Horizontal Rule

Lawsuits filed by Roma Challenge Racial Segregation in Croatian Primary Schools

19 April 2002

April 19, 2002, a group of 57 Romani children in Medimurje County, Croatia, assisted by local counsel and the European Roma Rights Center (ERRC), filed a legal complaint with a Croatian court challenging their segregation into separate Roma-only classes in what are otherwise 'normal' primary schools.

The lawsuit filed with the Cakovec Municipal Court charges the Croatian Ministry of Education, the Medimurje County local government, as well as four primary schools in Orehovica, Macinec, Kursanec and Podturen, with segregating the plaintiffs and numerous other Romani children into separate and educationally inferior classes simply based on their ethnic identity. The complaint further alleges that the result of this practice is the denial of equal educational opportunities for most Romani children.

The evidence documented in the complaint and based on official statistics shows that almost 60% of all Romani primary school students in Medimurje County regularly attend segregated classrooms. As a result of this practice, the plaintiffs, like many other Romani children throughout the county, have suffered, and indeed continue to suffer, severe educational, psychological and emotional harm, including the following:

  • they have been subjected to a curriculum far inferior to that in regular classes, with attendant damage to their opportunities to secure adequate  employment in the future;
  • they have been stigmatized with the effects of diminished self-esteem and feelings of humiliation, alienation and lack of self-worth;
  • they have been forced to study in racially segregated classrooms and  hence denied the benefits of a multi-cultural educational environment.


"Attempts to explain away racial segregation can never be persuasive," said ERRC Executive Director Dimitrina Petrova. "Whatever the excuse offered, the solution is to give help where it is needed, not in continued segregation. Equal educational opportunities are the only way to break the cycle of poverty and unemployment suffered by Roma in the region."

The complaint demands:

  • a judicial finding of racial segregation;
  • an order that the defendants develop and implement a monitoring system and a plan to end racial segregation and discrimination and to achievefull racial integration; and
  • an order that the plaintiffs be placed in racially integrated classrooms and provided with the compensatory education necessary for them to overcome the debilitating effects of past discrimination and segregation.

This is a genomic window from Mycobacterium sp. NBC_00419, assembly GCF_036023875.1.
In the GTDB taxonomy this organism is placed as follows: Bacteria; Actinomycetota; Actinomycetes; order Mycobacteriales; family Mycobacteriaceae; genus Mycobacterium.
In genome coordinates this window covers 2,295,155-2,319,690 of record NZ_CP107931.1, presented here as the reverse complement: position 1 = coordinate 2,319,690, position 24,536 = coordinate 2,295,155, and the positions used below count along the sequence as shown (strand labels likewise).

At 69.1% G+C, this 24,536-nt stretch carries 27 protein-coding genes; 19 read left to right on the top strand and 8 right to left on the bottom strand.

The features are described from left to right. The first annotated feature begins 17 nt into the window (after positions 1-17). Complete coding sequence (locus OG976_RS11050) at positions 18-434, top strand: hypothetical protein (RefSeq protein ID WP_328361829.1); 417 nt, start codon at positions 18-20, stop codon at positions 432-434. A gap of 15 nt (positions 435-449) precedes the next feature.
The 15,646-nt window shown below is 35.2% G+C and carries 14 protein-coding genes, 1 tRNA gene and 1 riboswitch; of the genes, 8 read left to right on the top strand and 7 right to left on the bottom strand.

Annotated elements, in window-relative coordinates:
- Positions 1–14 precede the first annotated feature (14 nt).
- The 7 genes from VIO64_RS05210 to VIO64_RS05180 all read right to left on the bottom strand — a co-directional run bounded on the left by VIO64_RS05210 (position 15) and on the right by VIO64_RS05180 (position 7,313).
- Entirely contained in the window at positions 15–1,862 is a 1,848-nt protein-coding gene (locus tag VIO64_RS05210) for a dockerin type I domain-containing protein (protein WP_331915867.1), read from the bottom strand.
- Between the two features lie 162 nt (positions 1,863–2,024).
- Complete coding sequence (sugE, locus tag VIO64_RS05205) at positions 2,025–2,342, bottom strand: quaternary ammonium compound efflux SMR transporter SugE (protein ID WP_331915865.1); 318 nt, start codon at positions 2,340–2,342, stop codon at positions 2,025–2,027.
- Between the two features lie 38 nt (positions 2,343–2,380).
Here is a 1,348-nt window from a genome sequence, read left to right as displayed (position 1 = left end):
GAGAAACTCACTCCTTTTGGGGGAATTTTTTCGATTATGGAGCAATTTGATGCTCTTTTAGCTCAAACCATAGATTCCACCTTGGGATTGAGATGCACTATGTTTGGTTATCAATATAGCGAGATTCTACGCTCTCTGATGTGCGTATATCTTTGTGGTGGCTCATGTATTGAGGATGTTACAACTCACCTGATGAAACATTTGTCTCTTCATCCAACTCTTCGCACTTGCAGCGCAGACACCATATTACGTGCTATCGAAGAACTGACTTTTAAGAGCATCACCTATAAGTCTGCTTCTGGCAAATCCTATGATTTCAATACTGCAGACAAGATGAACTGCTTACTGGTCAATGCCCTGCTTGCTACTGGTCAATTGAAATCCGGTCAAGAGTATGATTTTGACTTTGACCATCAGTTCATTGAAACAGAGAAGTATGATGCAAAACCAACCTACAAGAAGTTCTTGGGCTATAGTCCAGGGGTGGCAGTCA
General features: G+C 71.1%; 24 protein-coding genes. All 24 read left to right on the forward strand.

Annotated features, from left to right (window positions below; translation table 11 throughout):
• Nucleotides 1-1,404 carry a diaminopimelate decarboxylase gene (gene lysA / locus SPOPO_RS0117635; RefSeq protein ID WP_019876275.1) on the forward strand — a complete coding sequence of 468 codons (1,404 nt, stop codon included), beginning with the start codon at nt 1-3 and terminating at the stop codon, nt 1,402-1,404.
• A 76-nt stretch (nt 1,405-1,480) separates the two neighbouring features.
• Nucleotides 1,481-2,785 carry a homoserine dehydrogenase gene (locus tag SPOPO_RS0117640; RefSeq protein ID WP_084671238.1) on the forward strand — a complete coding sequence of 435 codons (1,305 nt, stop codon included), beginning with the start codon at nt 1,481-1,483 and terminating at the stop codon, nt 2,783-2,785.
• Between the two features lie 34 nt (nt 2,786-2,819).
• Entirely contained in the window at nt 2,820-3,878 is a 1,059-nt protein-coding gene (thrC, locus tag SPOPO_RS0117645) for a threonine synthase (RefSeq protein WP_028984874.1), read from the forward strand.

According to the ERRC, the current situation clearly violates the Croatian Constitution, other provisions of domestic law, and numerous binding international treaties ratified by Croatia, including the European Convention on Human Rights.

Failure to secure effective remedies in domestic courts will result in an application to the European Court of Human Rights in Strasbourg.

* Further information on the situation of Roma in Croatia is available www.errc.org. For more information on the ERRC desegregation lawsuit, please contact  Gloria Jean Garland, ERRC Legal Director. (E-mail: jgarland@errc.org,  Phone: +361 413 2200).

Horizontal Rule

ERRC submission to UN HRC on Hungary (February 2018)

14 February 2018

Written Comments of the European Roma Rights Centre concerning Hungary to the UN Human Rights Committee for consideration at its 122nd session (12 Narch - 6 April 2018).

more ...

horizontal rule

The Fragility of Professional Competence: A Preliminary Account of Child Protection Practice with Romani and Traveller Children in England

24 January 2018

Romani and Traveller children in England are much more likely to be taken into state care than the majority population, and the numbers are rising. Between 2009 and 2016 the number of Irish Travellers in care has risen by 400% and the number of Romani children has risen 933%. The increases are not consistent with national trends, and when compared to population data, suggest that Romani and Traveller children living in the UK could be 3 times more likely be taken into public care than any other child. 

more ...

horizontal rule

Families Divided: Romani and Egyptian Children in Albanian Institutions

21 November 2017

There’s a high percentage of Romani and Egyptian children in children’s homes in Albania – a disproportionate number. These children are often put into institutions because of poverty, and then find it impossible ever to return to their families. Because of centuries of discrimination Roma and Egyptians in Albania are less likely to live in adequate housing, less likely to be employed and more likely to feel the effects of extreme poverty.

more ...

horizontal rule